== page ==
How Does Your Direct Mail Feel?

Credit: Getty Images by MirageC

The tactile nature of direct mail is a huge asset when used correctly. Did you know that “Human fingertips are probably the most sensitive skin areas in the animal world; they can feel the difference between a smooth surface and one with a pattern embedded just 13 nm deep. This is due to epidermal ridges on the surface of the fingertip, which allow humans to differentiate between a wide range of textures, materials, temperatures, and pressures.”

So, to get the most out of our direct mail we should add texture to quickly engage prospects and customers.

There are several types of texture coatings that do more than just protect the print from scratching damage in the mail. They can capture interest for your direct mail piece by using the sense of touch. By creating a unique textured feel, your response rate will increase. Think of all the different ways you can add texture to your piece to increase engagement.

Some fun texture coatings for you to consider:

  • Raised: Gives the embossed look without actual embossing.
  • Sandpaper: Gives a rough sandpaper like feel.
  • Soft touch: Creates a velvety texture for a nice soft feel.
  • EtchCoat: Creates fine line patterns.
  • Reticulating UV: This is similar to an orange peel feel and has many texture options.
  • Thermochronic: Temperature activated, changes color when heated.
  • Photochromic: This coating is activated by sunlight to change color.
  • StepTex: This is a raised UV similar to embossing but without the debossed back side.
  • Scratch off: Available in gold or silver provides a non-see-through coat
  • Chalkboard: Creates a chalkboard surface where people can use standard chalk. It is available in black and clear.

Think of all the ways you can create a unique and fun direct mail piece using one or more of the coatings from this list. You want to have the feel of bricks? No problem. 3D raised steps? No problem. It’s like the old “Pat the Bunny” books; you can have so many textures at your fingertips to choose from. It is not advised to go crazy and put several on one mailer, but you can mix a couple to really get a pop. Show your prospects and customers how your product or service feels; grab that sensory emotion to increase response.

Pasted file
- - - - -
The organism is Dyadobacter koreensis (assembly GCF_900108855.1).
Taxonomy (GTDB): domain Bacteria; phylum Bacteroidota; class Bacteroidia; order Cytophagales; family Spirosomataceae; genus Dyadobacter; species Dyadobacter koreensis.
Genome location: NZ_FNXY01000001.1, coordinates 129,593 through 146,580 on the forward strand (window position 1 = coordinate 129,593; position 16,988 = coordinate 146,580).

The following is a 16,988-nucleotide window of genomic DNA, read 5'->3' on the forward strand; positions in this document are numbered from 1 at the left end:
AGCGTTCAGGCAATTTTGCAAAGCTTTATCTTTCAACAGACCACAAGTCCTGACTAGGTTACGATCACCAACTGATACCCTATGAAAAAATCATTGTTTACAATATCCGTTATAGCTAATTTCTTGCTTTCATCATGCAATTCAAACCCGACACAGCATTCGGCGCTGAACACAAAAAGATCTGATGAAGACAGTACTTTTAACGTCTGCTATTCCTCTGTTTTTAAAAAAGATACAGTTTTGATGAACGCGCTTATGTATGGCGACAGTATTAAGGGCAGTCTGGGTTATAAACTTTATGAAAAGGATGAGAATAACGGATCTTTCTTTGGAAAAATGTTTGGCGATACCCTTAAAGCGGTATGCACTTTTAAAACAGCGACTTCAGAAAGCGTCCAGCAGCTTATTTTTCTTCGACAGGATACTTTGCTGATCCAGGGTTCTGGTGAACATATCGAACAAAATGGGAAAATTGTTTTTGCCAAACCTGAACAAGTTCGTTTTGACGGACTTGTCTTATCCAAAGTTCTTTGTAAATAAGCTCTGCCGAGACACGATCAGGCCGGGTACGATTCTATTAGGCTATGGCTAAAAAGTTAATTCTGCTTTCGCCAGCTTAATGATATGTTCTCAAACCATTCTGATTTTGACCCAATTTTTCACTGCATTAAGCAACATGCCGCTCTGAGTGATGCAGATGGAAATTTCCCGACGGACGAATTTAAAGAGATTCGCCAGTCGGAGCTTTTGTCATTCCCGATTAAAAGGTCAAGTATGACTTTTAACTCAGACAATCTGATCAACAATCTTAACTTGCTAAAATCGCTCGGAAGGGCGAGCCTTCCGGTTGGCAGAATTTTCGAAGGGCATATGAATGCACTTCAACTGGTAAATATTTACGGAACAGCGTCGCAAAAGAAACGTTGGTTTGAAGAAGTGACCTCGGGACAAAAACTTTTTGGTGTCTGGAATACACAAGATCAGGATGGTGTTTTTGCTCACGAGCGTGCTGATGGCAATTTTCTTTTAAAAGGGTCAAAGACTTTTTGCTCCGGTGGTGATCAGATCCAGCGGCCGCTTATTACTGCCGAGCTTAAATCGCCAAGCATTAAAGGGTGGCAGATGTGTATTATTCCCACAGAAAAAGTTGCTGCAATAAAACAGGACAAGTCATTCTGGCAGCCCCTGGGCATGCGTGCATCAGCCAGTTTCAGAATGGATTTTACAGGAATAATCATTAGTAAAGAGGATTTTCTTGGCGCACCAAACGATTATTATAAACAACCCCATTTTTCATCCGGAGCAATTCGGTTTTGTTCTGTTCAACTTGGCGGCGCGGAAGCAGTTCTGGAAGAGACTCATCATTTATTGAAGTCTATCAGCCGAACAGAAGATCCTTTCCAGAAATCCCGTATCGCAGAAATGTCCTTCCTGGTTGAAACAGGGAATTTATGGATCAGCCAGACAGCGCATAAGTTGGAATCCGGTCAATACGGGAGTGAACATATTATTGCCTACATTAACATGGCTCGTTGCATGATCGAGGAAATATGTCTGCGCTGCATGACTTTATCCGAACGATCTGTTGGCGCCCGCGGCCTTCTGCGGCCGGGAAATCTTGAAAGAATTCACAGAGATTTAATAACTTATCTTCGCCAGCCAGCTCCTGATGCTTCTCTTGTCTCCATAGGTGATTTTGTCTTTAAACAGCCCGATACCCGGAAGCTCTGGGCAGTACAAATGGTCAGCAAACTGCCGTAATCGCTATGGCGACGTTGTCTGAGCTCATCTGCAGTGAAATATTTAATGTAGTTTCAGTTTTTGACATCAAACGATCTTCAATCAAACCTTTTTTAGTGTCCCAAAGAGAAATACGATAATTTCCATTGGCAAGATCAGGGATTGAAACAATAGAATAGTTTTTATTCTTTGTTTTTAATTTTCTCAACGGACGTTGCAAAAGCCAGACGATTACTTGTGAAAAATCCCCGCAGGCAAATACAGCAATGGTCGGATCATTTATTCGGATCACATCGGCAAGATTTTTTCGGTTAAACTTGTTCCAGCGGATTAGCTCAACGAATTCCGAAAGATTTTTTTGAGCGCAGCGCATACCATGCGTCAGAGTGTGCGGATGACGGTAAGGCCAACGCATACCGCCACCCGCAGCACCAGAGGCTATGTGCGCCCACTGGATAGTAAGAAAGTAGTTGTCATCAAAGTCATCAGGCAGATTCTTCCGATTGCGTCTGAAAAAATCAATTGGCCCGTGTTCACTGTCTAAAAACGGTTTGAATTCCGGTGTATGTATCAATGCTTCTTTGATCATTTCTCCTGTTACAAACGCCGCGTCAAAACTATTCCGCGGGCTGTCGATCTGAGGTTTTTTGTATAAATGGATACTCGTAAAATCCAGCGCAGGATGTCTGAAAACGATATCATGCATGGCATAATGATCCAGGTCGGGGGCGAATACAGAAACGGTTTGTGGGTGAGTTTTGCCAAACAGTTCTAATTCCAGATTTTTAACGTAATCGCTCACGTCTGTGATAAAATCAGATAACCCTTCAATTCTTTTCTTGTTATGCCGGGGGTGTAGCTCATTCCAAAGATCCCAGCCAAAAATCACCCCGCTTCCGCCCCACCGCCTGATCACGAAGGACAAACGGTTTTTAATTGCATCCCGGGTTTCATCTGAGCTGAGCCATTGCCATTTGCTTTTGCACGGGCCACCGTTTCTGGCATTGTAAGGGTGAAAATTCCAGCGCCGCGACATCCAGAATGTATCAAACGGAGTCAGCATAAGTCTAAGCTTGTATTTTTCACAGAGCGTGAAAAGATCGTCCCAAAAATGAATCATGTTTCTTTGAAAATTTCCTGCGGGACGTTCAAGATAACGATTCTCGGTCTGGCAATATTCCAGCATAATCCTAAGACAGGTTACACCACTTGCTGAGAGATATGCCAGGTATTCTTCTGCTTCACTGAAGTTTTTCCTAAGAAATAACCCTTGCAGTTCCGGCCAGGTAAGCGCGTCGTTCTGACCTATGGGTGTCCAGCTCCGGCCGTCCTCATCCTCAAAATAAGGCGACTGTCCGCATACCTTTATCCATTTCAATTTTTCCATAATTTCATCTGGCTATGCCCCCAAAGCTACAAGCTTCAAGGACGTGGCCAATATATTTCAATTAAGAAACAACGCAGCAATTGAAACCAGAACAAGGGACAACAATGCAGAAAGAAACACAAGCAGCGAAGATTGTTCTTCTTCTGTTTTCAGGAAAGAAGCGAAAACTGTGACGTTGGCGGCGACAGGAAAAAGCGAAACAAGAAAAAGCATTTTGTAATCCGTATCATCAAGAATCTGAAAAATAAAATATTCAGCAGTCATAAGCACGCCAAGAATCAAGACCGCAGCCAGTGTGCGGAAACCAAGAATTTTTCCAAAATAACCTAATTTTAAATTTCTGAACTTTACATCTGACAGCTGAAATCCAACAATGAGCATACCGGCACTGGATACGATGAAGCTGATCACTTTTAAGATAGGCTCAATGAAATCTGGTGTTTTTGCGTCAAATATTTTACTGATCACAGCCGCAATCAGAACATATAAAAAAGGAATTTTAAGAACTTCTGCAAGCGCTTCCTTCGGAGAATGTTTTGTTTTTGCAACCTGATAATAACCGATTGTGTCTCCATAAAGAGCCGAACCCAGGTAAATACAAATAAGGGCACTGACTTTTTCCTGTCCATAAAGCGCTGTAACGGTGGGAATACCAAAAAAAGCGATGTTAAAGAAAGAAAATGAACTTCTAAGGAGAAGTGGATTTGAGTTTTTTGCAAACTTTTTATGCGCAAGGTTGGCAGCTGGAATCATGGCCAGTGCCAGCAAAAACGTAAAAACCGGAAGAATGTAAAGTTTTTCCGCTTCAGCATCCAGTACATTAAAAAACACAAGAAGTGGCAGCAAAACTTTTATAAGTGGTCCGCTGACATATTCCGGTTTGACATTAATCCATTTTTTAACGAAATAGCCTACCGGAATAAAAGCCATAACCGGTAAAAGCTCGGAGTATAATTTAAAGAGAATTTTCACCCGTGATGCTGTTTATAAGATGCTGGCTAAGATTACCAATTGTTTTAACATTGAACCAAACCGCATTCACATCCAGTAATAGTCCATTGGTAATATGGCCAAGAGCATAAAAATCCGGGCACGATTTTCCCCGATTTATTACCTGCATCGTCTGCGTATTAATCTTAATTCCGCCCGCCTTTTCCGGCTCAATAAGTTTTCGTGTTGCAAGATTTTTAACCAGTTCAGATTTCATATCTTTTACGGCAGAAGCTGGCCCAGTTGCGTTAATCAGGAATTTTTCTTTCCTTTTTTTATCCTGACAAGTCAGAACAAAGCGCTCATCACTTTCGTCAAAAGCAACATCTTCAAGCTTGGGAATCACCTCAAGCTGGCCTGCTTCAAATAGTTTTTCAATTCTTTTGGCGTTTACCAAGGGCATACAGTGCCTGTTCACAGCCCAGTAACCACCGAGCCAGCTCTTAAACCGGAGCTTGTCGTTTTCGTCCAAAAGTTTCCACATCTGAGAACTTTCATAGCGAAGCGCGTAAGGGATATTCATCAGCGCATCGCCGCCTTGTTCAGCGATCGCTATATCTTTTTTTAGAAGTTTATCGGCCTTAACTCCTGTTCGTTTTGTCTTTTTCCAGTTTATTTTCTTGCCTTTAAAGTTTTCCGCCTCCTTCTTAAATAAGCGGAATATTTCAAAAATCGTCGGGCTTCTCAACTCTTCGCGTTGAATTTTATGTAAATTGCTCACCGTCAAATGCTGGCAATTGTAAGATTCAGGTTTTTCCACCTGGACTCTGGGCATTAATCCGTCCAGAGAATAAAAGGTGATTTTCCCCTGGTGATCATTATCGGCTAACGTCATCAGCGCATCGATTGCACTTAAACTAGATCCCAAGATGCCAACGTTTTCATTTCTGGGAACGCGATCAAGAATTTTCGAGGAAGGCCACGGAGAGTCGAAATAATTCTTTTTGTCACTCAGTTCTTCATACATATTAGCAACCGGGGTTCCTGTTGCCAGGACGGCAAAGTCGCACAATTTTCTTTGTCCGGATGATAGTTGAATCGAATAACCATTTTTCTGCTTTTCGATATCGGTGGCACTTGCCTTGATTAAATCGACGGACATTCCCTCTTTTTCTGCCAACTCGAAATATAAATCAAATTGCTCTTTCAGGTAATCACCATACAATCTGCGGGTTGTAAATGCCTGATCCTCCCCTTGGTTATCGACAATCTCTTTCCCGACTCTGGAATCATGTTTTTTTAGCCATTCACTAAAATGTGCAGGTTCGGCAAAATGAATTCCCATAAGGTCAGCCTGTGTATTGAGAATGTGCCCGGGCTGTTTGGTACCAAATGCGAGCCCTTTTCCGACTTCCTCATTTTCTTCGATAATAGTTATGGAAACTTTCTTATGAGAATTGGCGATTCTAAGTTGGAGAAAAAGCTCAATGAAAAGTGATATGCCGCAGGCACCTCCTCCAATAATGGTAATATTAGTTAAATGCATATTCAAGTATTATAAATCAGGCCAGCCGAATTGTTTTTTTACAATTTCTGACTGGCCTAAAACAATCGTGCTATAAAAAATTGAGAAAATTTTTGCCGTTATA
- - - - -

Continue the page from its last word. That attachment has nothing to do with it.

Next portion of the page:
The standard protective coatings are:

  • Varnish: This is basically like a colorless ink and can be applied in gloss, dull, or satin forms as the piece is printed. This is not environmentally friendly.
  • Aqueous: A water-based coating applied as the piece is printed. It protects better than varnish and is more environmentally friendly.
  • UV: This provides superior protection and comes in glossy or dull.
  • Laminates: This is best for protection from water as it seals in the paper. This is not usually needed for direct mail pieces.

Using one of these coatings to protect your postcard or self-mailer is a good idea when you are not using a texture coating. Make sure to check your mail service provider to see if they can inkjet over the protective coating. You do have a couple of choices if the coating is not inkjet compatible. You can knockout the mail panel when coating to leave it unfinished for inkjet. Or you can use an envelope/poly bag as a cover. Just one more thing to consider is that a paper envelope can be inkjeted, but a poly bag will require labels. Make sure to consider all your options and costs before proceeding. You want to choose a design that is cost effective and drives an increase in response.

Direct mail is about engagement, pulling the recipient into your marketing by creating interest in your mailer. You will also find that when you create a direct mailer that people really enjoy, they show it to others. The more people who see your mailer, talk about it, and share it, the better your response will be. Sensory input leaves a lasting impression on the recipient. Are you ready to get started?